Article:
Fourth of July, 2007.

Happy 231st Birthday to the United States of America!

I’ve always felt a bit of pity for John Adams. He is the most boring and overlooked of the Founders: during the Revolution he was an unglamourous Ambassador, he never owned or slept with any slaves, he couldn’t write as well as Jefferson, he didn’t kill anyone or die in a duel, he was fat, obnoxious, balding with poofs of hair on either side of his head, and had a nagging wife. Hopefully, recent biographies will help to spice up his image.

I bring him up on this day because no matter how much our respect for this man grows, he’ll always be the guy who made these two quickly-proven-wrong predictions regarding the Fourth:

First: On July 3, 1776, the day after the Declaration was adopted by the Continental Congress, John wrote to his wife Abigail that

The Second Day of July 1776, will be the most memorable Epocha, in the History of America. I am apt to believe that it will be celebrated, by succeeding Generations, as the great anniversary Festival. It ought to be commemorated, as the Day of Deliverance by solemn Acts of Devotion to God Almighty. It ought to be solemnized with Pomp and Parade, with Shews, Games, Sports, Guns, Bells, Bonfires and Illuminations from one End of this Continent to the other from this Time forward forever more. [emphasis added]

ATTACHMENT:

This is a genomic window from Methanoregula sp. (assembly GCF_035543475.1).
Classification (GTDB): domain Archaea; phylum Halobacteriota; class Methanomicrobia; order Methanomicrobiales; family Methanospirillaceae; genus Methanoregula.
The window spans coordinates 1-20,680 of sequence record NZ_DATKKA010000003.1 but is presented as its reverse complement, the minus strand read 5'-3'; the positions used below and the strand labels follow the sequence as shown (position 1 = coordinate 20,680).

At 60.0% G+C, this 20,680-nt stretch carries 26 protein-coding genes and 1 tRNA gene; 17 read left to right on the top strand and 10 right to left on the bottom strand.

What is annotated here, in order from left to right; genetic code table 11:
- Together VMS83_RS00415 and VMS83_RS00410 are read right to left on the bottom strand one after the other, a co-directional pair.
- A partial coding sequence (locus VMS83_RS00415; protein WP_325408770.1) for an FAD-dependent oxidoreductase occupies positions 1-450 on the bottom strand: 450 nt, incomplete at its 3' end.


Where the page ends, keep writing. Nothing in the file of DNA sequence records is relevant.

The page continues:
His confidence in American victory was admirable–especially that early in the war–but he should’ve waited to see when the celebrations would actually take place.

Second: His dying words, uttered July 4th, 1826, were “Thomas Jefferson survives” or “Thomas Jefferson still survives” or “Thomas Jefferson lives—Independence forever!” Whichever quote is accurate, Adams was wrong. Jefferson died earlier that day at Monticello. Oh well.

Imagine opening a newspaper in early July of 1826 to find that John Adams and Thomas Jefferson had died not merely on the same day, but on the fiftieth anniversary of the Founding itself. I’ll bet that as much as any event in our history ever had or would, the occasion of their deaths heightened the American sense of being watched over by what Jefferson called “Divine Providence.”